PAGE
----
Bandcamp of the Day: Sacripolitical

Sacripolitical is a Marin-based band who emerged just as hardcore was oozing forth from the septic womb of the south and central California punk scenes. Sacripolitical was one of those bands that was in it for the long haul, playing clubs and holes that didn’t meet fire standards, and spreading their nihilist philosophy and politics for close to a decade before called it quits in 1992. As ill-timed decisions go, the band decided to reunite in 2019 just in time to be sidelined by the global pandemic. However, their time spent in quarantine was productive, and the band was able to write and record a 7″. And as 7″s often are, the Pandemic Sessions is both manifesto and reintroduction to the band’s sound. It’s also really really fun!

I was able to catch up with the band’s lead singer John Marmysz via email to get the scoop on what it was like reviving the band, his thoughts on how the punk scene of today has transformed since Sacripolitical got their start, their beef with Jello Biafra, and learned a little bit more about the philosophical positions that fuel the band’s music. You might not agree with everything he has to say, and that’s ok. He’s thought through his positions on everything from corporate monopolies to dead-end politics. At the very least, hopefully, his ideas inspire you to think through these problems for yourself as well.

Buy and stream the Pandemic Sessions 7″ below and keep scrolling for our exclusive interview with their lead singer John Marmysz.

Interview conducted on May 10, 2021. It has been edited slightly for the sake of clarity.

What’s the weirdest part of being in an underground punk band for close to forty years?
Getting gray, fat and wrinkly and being a punk is weird. The strangest thing about it is that inside you feel like the same foul-mouthed, pissed off kid that you were when you were hanging out in 1982, but on the outside you look different. And people in the scene treat you differently than they used to. It’s not all negative. In some ways there’s more respect. But a lot of times people assume that because we’re older we must be boring farts having mid-life crises.

We were reviewed in Maximum Rock and Roll recently and they disparagingly referred to us as “dads playing hardcore” as a way of dismissing our new music. Shit like that can kind of fuck with your sense of identity. But then you get together with your friends and you play the music that you’ve written together, and it makes all that judgmental bullshit melt away. Being in a hardcore band with your friends for so long just puts you back in touch with a powerful inner energy, the defiant, “fuck you” attitude that is such an important part of real, hardcore punk.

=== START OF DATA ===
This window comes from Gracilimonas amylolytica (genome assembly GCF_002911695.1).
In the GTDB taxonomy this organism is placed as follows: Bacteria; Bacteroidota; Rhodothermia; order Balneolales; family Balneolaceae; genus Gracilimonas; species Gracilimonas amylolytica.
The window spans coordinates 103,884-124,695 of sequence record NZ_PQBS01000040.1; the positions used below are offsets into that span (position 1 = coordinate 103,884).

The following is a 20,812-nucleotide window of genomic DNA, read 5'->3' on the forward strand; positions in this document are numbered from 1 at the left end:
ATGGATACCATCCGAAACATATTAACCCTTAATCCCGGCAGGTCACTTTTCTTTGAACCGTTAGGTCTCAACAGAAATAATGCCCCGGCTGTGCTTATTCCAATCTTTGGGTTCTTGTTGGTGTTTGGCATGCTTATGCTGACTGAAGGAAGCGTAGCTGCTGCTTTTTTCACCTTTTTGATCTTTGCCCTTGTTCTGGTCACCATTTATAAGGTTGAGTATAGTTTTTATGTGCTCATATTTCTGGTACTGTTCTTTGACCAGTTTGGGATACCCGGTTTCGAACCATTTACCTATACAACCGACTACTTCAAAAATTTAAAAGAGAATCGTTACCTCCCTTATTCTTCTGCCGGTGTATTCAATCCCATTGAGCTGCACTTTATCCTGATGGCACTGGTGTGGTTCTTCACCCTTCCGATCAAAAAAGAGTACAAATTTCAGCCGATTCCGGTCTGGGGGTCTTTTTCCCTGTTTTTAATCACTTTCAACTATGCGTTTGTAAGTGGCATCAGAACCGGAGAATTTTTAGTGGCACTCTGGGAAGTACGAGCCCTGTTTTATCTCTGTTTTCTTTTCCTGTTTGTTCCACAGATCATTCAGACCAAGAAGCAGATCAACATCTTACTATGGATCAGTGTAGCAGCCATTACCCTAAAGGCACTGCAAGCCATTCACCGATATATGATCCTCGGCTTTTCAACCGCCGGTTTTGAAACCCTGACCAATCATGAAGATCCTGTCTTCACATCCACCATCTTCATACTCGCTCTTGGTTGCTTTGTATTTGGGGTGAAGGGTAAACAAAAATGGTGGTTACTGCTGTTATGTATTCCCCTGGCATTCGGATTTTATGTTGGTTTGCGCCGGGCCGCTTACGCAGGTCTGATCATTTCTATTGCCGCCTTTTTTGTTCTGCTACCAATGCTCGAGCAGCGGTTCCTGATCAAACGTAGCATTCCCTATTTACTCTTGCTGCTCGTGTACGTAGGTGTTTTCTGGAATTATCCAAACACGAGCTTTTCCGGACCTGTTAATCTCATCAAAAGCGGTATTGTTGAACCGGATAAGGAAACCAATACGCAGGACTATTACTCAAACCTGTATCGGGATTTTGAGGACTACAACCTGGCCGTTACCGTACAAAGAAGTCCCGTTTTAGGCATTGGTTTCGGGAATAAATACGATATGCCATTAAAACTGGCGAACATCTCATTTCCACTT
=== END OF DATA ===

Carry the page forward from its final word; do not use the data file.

How has the punk scene changed since you started playing in the ’80s to now? 
A lot of punk today is much more well-mannered than it was when we were kids. There seems to be a lot more concern today with having the correct beliefs, uttering the right sentiments, and not being too offensive or challenging audiences too vigorously. Today you’ve even got “punk” bands that make public apologies for saying things that piss people off! I guess they don’t want to jeopardize their comfortable money-making businesses. Back in the day, we wanted to smash things up, piss off people in authority, destroy taken for granted power structures. Punk was a scene where losers, outsiders, the strange and bizarre could amass and support each other in destroying oppression. No talent, training or ideology needed. Just get up on stage, write a fanzine, draw a picture. Make some noise and say what you feel. And if you piss people off, all the better!

Who were your inspirations then, and who are they now?
We grew up in Marin County, CA where in the 1980’s there was an underappreciated underground punk scene that was overshadowed by the nearby SF and East Bay scenes. Marin is one of the richest counties in the country and the punk kids who grew up here were regularly dismissed as posers by the cooler kids from across the Bay. Nevertheless, it was a place that produced some kick-ass bands like The Pukes, Crib Death, UXB, Ludoviko Teknique, and Complete Disorder. They were our first inspirations, our friends, and our co-conspirators. With them, we built a cool little not-so-mellow Marin punk scene that resisted the soul-killing suburban superficiality surrounding us.

Bands like the Feederz and the Angry Samoans were in their heyday when we were kids, and they inspired us with their humor and intelligence. The East Bay’s Special Forces, Public Enema, The Boneless Ones and San Francisco’s Code of Honor were inspirational because of their sincerity and commitment to a way of life. All of them knew how to piss off the crowd and how to put on a great show.

The literary and philosophical works of Nietzsche, Bakunin, Stirner, Sartre, Mishima, and Gogol have made their way into the lyrical content of many (if not most) of our songs. These thinkers taught us the importance of individuality, resistance to the herd and the avoidance of group-think.

Currently, we find ourselves excited by Deseos Primitivos, Amyl and Sniffers, The Svetlanas, Haymaker, and The Avengers.

In your opinion, has hardcore improved any in the past few decades?
I guess it depends on what you mean by “hardcore” and “improved.” It’s become more slick and mainstream. On the other hand, the best hardcore artists always have, and always will, succeed in making you feel emotions that are impolite and rude. So in that sense, there’s no room for improvement!

Can you explain your nihilistic tendencies in terms of your political outlook? It’s pretty clear from your music that you care an awful lot about what happens in the world, which would seem incompatible with the way that most people think about nihilism.
Nihilism has a bad name in the popular mind. When most people hear the word they think of absolute negativity, destruction, violence, etc. They think of G.G. Allin (who we love!). And, yes, there is a destructive, negative aspect to nihilism. But this negation is a tool that can be harnessed for the positive purpose of liberation. What thinkers like Nietzsche and Sartre have taught us is that there is no particular way that the world has to be. In-itself, the world is meaningless.